Jenny Chan 陳詠欣
Oct 22, 2013

Luis Alberto da Rosa succeeds Michael Xia at Y&R Guangzhou

GUANGZHOU - Luis Alberto da Rosa (pictured) will take over leadership of Y&R Guangzhou from chief executive Michael Xia, who is stepping down to pursue marketing and business-consulting roles outside of the agency.

Luis Alberto da Rosa
Luis Alberto da Rosa

Appointed as GM of Y&R Guangzhou, Da Rosa will service the agency's clients including Changhong, China Southern Airlines, Midea, Guang Fa Bank, Arawana, Guiyang IFC, Ping An and Goldlion Group.

He has been in the industry for more than 20 years—nine of them in China and most recently at Li Ning as director of its brand communications department. Prior to that, da Rosa spent 13 years at JWT, Leo Burnett and Y&R in his native Hong Kong.

Charles Sampson, CEO of Y&R China, told Campaign Asia-Pacific that Xia had a hand in choosing da Rosa as his successor from among many candidates.

Well known in China’s advertising scene, Xia himself started off as general manager with Y&R Guangzhou in 2004, before being promoted to CEO in 2009. He will work with da Rosa to ensure a "smooth and seamless" handover until the end of October.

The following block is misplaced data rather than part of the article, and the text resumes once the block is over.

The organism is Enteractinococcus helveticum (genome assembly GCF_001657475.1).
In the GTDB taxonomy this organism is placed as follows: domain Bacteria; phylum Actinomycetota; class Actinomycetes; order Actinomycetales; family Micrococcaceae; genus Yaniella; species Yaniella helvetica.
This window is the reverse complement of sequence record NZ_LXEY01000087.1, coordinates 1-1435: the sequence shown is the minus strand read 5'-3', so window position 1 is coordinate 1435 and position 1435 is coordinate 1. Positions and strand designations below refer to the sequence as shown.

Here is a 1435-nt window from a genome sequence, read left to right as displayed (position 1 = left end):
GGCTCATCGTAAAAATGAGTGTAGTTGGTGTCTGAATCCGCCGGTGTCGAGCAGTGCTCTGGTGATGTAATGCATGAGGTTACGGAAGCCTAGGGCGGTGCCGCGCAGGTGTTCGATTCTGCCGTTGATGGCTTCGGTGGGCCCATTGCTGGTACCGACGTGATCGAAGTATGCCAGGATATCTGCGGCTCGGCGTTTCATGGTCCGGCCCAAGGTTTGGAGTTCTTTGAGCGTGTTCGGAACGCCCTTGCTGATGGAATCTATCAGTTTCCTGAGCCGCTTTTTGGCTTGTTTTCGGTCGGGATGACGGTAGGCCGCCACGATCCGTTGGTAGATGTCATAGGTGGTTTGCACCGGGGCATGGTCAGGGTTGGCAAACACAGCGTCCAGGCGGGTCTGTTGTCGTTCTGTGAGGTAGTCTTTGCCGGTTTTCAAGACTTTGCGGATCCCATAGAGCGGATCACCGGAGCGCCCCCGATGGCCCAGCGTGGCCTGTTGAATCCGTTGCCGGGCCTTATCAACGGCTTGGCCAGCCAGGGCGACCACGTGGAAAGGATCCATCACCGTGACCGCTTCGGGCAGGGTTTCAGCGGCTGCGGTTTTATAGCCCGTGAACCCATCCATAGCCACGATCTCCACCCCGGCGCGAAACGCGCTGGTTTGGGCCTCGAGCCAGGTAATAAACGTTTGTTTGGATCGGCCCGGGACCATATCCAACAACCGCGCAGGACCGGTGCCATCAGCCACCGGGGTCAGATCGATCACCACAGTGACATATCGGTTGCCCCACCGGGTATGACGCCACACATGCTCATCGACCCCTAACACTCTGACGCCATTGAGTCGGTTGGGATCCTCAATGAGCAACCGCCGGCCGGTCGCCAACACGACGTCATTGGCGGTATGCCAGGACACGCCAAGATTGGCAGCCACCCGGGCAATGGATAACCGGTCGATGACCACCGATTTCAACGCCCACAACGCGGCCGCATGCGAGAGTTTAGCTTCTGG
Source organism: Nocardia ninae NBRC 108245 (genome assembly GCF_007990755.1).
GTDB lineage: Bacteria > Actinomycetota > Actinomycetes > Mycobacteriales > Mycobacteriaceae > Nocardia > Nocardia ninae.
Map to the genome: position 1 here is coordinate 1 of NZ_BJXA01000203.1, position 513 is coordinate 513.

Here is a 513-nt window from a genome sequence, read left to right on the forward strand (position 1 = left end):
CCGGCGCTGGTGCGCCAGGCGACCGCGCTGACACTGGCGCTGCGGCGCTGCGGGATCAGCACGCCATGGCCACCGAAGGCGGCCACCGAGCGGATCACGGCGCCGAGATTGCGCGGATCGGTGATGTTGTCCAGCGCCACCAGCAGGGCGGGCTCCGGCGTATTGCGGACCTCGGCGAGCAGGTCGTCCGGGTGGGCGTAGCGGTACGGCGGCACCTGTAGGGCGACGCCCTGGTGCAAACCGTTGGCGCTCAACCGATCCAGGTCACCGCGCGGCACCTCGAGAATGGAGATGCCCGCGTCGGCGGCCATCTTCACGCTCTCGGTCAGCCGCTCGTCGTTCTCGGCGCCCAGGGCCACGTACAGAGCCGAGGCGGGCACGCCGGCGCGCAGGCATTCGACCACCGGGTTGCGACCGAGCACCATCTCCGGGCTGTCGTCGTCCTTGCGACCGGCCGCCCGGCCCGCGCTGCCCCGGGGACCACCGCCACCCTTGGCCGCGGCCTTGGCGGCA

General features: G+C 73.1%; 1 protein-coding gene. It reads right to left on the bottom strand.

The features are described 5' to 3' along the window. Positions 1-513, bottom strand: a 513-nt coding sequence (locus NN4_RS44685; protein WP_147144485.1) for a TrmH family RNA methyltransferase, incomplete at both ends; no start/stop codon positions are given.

“Michael’s key achievement is that he clearly saw the need to make local business the main focus [in Guangzhou], and the agency now works with most of the key local players," Sampson said. 

Related Articles

Just Published

1 day ago

Alibaba posts slowest quarterly growth on record, ...

Losses increased because of decline in value of investments in publicly-traded companies; backing for newer businesses such as Taocaicai and Taobao Deals; and the continued impact of Covid.

1 day ago

Tech Bites: Week of May 23, 2022

News from Yahoo, JCDecaux, CREA, PubMatic, Xaxis and more. Plus, Alibaba reaches a milestone in the quarter of serving over 1 billion annual active consumers in China

1 day ago

Heineken sends RFI to creative agencies

The global brewer is looking to kick off meetings in Cannes in pursuit of a new global creative ecosystem.

2 days ago

Should luxury brands reduce their dependence on China?

For luxury brands, taking the current Covid-impacted softness in mainland China as a cue to reduce exposure to the market is the wrong approach.